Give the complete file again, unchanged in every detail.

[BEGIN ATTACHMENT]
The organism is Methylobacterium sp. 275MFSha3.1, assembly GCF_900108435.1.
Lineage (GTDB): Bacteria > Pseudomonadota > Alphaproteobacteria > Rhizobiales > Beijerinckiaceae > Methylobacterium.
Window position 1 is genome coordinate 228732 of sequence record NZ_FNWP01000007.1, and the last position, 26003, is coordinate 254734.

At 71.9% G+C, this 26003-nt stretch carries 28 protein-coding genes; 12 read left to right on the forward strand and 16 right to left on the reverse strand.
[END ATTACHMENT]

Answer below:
The organism is Methylobacterium sp. 275MFSha3.1, assembly GCF_900108435.1.
Lineage (GTDB): Bacteria > Pseudomonadota > Alphaproteobacteria > Rhizobiales > Beijerinckiaceae > Methylobacterium.
Window position 1 is genome coordinate 228732 of sequence record NZ_FNWP01000007.1, and the last position, 26003, is coordinate 254734.

At 71.9% G+C, this 26003-nt stretch carries 28 protein-coding genes; 12 read left to right on the forward strand and 16 right to left on the reverse strand.